KEY witnesses in the baby trafficking case against staff of the Asian Orphans Association
(AOA) have withdrawn their testimony, according to letters obtained by the Post.
The mother of two allegedly trafficked children, and Chea Kamsan, Tuol Kork's deputy
chief of police, have both written to the Phnom Penh Municipal Court withdrawing
their testimony from the criminal investigation.
Licadho acting director Naly Pilorge said she was surprised at the letters, particularly
that of the deputy police chief.
"To my knowledge the police are obliged to report on any criminal case they
are involved in," she said, adding that the investigating judge had to proceed
regardless. "This will make it more difficult but there are other elements to
Chea Kamsan could not be contacted for comment.
On September 3 a Phnom Penh woman, Deung Pheap, sought the assistance of human rights
NGO Licadho to retrieve two children she claimed to have sold to a Tuol Kork brothel
Licadho investigators traced the children to a 'clinic' associated with AOA and enlisted
police help to retrieve the children. To the surprise of police the subsequent raid
netted ten babies and two children and resulted in the arrest of four staff members
of the clinic.
When they were released the following day without investigation, observers suspected
interference in the case. Prime Minister Hun Sen ordered the investigation reopened.
The four were subsequently re-charged, but this sudden withdrawal leaves the viability
of the criminal case in doubt.
In a letter dated January 29, 2002 deputy commissioner Kamsan wrote that he did not
know about baby trafficking.
"I just know that AOA is a legal center and has carried out humanitarian activity,"
In separate letters to the Phnom Penh Municipal judge and the investigating judge,
Deung Pheap wrote that she would like to withdraw her complaint of human trafficking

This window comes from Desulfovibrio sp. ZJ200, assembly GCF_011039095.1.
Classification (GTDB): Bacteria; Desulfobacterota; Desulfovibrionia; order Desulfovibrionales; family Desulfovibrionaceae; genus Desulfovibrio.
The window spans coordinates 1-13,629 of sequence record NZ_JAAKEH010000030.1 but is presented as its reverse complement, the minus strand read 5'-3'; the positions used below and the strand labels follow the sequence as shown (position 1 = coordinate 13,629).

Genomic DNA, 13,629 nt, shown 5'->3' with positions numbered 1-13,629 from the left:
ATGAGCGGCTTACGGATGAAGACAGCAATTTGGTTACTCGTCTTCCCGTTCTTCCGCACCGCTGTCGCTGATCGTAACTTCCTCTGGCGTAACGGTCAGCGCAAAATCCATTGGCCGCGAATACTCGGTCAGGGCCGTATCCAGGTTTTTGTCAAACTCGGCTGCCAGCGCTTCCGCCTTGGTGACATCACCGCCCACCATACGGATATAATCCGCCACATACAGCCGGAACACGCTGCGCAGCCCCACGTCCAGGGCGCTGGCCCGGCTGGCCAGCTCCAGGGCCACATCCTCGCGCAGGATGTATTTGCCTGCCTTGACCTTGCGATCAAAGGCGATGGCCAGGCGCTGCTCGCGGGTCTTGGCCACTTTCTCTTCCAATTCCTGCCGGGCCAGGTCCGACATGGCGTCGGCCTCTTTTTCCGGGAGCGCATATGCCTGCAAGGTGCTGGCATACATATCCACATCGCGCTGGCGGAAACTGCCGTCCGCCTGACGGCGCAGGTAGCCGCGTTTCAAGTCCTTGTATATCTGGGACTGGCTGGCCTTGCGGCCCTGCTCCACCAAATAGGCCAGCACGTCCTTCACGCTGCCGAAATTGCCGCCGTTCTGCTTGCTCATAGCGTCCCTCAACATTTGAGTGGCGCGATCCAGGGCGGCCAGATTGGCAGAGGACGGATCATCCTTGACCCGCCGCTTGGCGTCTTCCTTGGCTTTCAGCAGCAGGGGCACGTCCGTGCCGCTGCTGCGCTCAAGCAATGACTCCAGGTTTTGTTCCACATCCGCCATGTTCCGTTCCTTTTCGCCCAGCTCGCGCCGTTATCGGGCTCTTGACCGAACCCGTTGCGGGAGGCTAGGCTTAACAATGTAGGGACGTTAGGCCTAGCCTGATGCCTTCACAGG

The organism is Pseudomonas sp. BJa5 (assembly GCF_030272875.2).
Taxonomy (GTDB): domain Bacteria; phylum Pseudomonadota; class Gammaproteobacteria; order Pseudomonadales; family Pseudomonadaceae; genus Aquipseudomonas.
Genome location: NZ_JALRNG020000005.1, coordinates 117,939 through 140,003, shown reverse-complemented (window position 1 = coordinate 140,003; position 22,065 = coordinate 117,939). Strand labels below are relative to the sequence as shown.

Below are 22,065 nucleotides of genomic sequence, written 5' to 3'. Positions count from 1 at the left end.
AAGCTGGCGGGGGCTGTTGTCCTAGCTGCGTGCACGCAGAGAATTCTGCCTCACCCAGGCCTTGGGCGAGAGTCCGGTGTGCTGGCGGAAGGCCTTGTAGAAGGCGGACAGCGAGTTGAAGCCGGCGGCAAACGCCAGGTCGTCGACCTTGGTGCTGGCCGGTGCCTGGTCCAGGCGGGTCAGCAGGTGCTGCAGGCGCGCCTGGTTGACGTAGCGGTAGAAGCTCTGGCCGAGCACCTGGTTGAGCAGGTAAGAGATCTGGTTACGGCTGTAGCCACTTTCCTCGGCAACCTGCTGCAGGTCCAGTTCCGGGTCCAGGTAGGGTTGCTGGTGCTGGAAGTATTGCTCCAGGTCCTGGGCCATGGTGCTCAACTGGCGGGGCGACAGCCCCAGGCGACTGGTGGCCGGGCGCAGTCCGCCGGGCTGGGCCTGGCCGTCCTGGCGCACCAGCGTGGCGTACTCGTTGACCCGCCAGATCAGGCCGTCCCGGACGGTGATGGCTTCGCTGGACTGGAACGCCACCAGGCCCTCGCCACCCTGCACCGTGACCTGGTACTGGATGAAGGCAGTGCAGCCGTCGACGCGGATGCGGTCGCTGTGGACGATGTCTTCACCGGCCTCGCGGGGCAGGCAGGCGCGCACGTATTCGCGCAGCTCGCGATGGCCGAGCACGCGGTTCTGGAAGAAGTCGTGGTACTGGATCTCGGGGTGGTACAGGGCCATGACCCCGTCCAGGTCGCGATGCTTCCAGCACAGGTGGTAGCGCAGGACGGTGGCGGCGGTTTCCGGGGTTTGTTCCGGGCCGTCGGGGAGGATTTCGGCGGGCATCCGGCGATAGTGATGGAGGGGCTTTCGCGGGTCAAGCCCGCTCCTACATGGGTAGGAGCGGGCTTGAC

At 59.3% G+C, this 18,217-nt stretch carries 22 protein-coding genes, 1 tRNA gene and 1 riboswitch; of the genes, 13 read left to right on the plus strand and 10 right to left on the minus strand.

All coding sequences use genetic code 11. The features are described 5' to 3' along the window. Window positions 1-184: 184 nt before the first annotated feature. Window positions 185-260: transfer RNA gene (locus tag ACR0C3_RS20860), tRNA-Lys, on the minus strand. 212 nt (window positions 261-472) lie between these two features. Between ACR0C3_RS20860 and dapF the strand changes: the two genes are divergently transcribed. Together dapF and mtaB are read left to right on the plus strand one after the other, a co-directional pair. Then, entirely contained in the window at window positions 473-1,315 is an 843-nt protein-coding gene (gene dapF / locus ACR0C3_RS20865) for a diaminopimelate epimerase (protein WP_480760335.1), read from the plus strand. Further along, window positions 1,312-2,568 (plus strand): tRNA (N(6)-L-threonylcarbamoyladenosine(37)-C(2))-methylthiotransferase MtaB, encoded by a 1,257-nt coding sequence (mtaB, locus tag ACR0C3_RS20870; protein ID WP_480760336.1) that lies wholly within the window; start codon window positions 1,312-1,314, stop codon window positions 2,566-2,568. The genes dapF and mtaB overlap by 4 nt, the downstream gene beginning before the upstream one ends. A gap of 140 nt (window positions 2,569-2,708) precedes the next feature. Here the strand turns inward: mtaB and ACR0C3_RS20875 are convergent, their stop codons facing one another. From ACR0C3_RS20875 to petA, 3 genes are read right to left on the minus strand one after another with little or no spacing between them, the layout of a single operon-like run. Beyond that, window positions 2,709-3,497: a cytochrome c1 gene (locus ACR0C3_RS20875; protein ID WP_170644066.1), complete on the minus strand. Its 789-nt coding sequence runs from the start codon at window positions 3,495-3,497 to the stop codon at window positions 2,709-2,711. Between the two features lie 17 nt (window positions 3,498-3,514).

against Chan Sareun, the director of the clinic.
"He did not buy or sell my children, but he is the friend of my husband and
I pleaded with him to take my two children to keep in an orphanage center because
I have HIV," Pheap wrote.
She alleged that Licadho persuaded her to complain and offered to give her money
and feed her children if she agreed to pursue the case.
"That's absolutely not true," said Pilorge. "It's up to the client
and the victim to decide whether to proceed or not."
After the raid Licadho was granted temporary custody of the 'orphans'. In a separate
civil case Licadho first lost custody in the Municipal Court and then regained custody
on appeal. The human rights NGO left the children in the care of the orphanage to
prevent traumatizing them pending an upcoming Supreme Court appeal by AOA.
Meanwhile the US Immigration and Naturalization Service (INS) will temporarily lift
its ban on adoptions from Cambodia to allow up to 200 "pipeline" adoptions
to be completed within the next two months. The September 3 raid sparked off a rash
of investigations which culminated in the INS suspending adoptions from Cambodia
The suspension has affected up to 500 would-be adoptive parents but only the 100
applicants in the final stages of adoption and possibly another well-advanced 100
applicants will be granted visas, according to INS statements.
The INS and the US Embassy in Cambodia have come under heavy pressure from parents
and sympathetic members of the US Congress.
Meanwhile, Hollywood couple Angelina Jolie and Billy Bob Thornton finalized the adoption
of a baby boy from Cambodia March 10 despite Cambodian government assurances that
adoptions would not be approved while the INS suspension remained in place.
The Post has learnt the film star couple adopted through controversial Hawaii-based
adoption facilitator Lauryn Galindo, who is believed to have personally taken the
child to Africa where Jolie is working on a film.
However, since the six and half month old boy traveled on a Cambodian passport, the
couple and baby will need to return to the US Embassy in Phnom Penh to seek a visa
before they can take the baby to the US.